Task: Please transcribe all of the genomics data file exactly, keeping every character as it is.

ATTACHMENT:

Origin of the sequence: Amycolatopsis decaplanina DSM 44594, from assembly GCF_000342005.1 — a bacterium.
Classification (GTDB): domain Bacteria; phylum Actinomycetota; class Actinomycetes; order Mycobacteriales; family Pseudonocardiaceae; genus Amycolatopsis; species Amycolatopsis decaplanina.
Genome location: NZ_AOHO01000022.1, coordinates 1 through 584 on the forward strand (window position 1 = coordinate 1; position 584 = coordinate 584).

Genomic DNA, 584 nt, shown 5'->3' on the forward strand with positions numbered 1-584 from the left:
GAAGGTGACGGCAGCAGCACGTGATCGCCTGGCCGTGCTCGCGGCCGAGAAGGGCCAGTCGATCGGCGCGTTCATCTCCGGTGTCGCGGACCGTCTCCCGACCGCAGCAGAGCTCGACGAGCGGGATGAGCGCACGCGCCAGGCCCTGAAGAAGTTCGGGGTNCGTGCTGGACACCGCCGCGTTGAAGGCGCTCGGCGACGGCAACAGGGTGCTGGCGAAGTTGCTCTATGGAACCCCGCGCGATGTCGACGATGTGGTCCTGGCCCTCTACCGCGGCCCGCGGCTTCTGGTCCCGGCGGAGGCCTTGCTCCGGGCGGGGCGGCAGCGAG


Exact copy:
Origin of the sequence: Amycolatopsis decaplanina DSM 44594, from assembly GCF_000342005.1 — a bacterium.
Classification (GTDB): domain Bacteria; phylum Actinomycetota; class Actinomycetes; order Mycobacteriales; family Pseudonocardiaceae; genus Amycolatopsis; species Amycolatopsis decaplanina.
Genome location: NZ_AOHO01000022.1, coordinates 1 through 584 on the forward strand (window position 1 = coordinate 1; position 584 = coordinate 584).

Genomic DNA, 584 nt, shown 5'->3' on the forward strand with positions numbered 1-584 from the left:
GAAGGTGACGGCAGCAGCACGTGATCGCCTGGCCGTGCTCGCGGCCGAGAAGGGCCAGTCGATCGGCGCGTTCATCTCCGGTGTCGCGGACCGTCTCCCGACCGCAGCAGAGCTCGACGAGCGGGATGAGCGCACGCGCCAGGCCCTGAAGAAGTTCGGGGTNCGTGCTGGACACCGCCGCGTTGAAGGCGCTCGGCGACGGCAACAGGGTGCTGGCGAAGTTGCTCTATGGAACCCCGCGCGATGTCGACGATGTGGTCCTGGCCCTCTACCGCGGCCCGCGGCTTCTGGTCCCGGCGGAGGCCTTGCTCCGGGCGGGGCGGCAGCGAG